Acute 7,12-dimethylbenz[a]anthracene exposure causes differential concentration-dependent follicle depletion and gene expression in neonatal rat ovaries

Jill A. Madden, Patricia B Hoyer, Patrick J. Devine, Aileen F. Keating

Research output: Contribution to journalArticle

12 Scopus citations

Abstract

Chronic exposure to the polycyclic aromatic hydrocarbon 7,12-dimethylbenz[a]anthracene (DMBA), generated during combustion of organic matter including cigarette smoke, depletes all ovarian follicle types in the mouse and rat, and in vitro models mimic this effect. To investigate the mechanisms involved in follicular depletion during acute DMBA exposure, two concentrations of DMBA at which follicle depletion has (75nM) and has not (12.5nM) been observed were investigated. Postnatal day four F344 rat ovaries were maintained in culture for four days before a single exposure to vehicle control (1% DMSO; CT) or DMBA (12nM; low-concentration or 75nM; high-concentration). After four or eight additional days of culture, DMBA-induced follicle depletion was evaluated via follicle enumeration. Relative to control, DMBA did not affect follicle numbers after 4days of exposure, but induced large primary follicle loss at both concentrations after 8days; while, the low-concentration DMBA also caused secondary follicle depletion. Neither concentration affected primordial or small primary follicle number. RNA was isolated and quantitative RT-PCR performed prior to follicle loss to measure mRNA levels of genes involved in xenobiotic metabolism (Cyp2e1, Gstmu, Gstpi, Ephx1), autophagy (Atg7, Becn1), oxidative stress response (Sod1, Sod2) and the phosphatidylinositol 3-kinase (PI3K) pathway (Kitlg, cKit, Akt1) 1, 2 and 4days after exposure. With the exception of Atg7 and cKit, DMBA increased (P<0.05) expression of all genes investigated. Also, BECN1 and pAKTThr308 protein levels were increased while cKIT was decreased by DMBA exposure. Taken together, these results suggest an increase in DMBA bioactivation, add to the mechanistic understanding of DMBA-induced ovotoxicity and raise concern regarding female low concentration DMBA exposures.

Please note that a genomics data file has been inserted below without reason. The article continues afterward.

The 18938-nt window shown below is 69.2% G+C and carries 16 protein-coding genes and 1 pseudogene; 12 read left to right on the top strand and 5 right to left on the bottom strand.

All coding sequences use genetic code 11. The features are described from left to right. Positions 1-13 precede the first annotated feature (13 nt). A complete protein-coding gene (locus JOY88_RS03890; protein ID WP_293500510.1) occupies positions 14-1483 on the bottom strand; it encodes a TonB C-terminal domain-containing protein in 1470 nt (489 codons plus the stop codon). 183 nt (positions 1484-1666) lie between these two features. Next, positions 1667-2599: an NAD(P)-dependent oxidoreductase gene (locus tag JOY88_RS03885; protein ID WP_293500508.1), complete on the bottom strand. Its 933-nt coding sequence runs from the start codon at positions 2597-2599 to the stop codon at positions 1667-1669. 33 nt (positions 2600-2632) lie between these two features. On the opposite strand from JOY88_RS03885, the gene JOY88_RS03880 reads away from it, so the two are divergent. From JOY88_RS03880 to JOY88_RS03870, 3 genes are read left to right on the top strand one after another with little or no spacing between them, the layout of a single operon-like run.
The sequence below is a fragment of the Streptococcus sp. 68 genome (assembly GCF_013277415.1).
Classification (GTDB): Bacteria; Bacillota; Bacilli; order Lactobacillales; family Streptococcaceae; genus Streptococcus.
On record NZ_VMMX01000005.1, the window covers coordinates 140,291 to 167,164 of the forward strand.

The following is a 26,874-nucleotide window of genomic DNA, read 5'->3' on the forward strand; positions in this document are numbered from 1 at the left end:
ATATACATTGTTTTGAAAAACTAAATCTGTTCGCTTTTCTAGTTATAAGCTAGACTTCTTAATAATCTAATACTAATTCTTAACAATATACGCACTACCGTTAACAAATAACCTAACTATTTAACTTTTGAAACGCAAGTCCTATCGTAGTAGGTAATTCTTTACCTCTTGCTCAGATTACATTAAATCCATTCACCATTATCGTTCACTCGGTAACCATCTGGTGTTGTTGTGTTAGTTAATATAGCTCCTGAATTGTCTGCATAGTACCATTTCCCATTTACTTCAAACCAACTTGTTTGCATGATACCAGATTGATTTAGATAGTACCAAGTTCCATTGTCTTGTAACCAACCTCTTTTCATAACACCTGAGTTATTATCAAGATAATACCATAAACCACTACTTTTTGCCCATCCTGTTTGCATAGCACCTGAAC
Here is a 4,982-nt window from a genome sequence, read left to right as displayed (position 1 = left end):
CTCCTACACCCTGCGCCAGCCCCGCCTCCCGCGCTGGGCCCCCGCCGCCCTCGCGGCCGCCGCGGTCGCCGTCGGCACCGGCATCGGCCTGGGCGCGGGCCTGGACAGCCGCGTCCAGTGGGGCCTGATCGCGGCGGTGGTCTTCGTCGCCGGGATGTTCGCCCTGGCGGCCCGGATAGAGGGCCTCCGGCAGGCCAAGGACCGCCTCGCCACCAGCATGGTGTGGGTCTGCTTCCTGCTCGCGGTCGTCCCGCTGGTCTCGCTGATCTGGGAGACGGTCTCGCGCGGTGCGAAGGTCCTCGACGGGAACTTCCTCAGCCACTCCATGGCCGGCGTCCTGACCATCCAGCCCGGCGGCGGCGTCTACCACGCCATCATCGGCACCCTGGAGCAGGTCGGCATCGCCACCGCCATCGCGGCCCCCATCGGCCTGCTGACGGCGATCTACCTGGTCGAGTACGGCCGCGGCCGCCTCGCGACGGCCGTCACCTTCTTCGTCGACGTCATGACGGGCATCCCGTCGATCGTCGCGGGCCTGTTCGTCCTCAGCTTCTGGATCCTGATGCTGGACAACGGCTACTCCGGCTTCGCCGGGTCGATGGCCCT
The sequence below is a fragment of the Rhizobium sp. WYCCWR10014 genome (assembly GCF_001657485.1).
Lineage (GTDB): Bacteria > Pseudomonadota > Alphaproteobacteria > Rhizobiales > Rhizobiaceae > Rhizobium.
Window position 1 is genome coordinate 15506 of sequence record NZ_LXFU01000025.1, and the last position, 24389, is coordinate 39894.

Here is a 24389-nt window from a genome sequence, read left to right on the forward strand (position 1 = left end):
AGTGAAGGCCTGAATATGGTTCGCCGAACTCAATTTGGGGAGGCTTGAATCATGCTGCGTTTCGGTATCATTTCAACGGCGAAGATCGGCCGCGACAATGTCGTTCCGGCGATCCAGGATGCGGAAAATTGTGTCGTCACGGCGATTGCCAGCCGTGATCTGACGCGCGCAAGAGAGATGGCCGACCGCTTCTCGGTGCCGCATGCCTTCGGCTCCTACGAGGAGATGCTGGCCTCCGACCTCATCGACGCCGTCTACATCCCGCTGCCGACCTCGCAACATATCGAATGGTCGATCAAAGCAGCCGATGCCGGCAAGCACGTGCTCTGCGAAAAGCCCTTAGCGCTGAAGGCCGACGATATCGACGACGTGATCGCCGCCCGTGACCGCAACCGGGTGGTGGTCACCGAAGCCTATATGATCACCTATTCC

Original languageEnglish (US)
Pages (from-to)179-187
Number of pages9
JournalToxicology and Applied Pharmacology
Volume276
Issue number3
DOIs
Publication statusPublished - May 1 2014

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Keywords

  • DMBA
  • Follicle
  • Ovary

ASJC Scopus subject areas

  • Pharmacology
  • Toxicology

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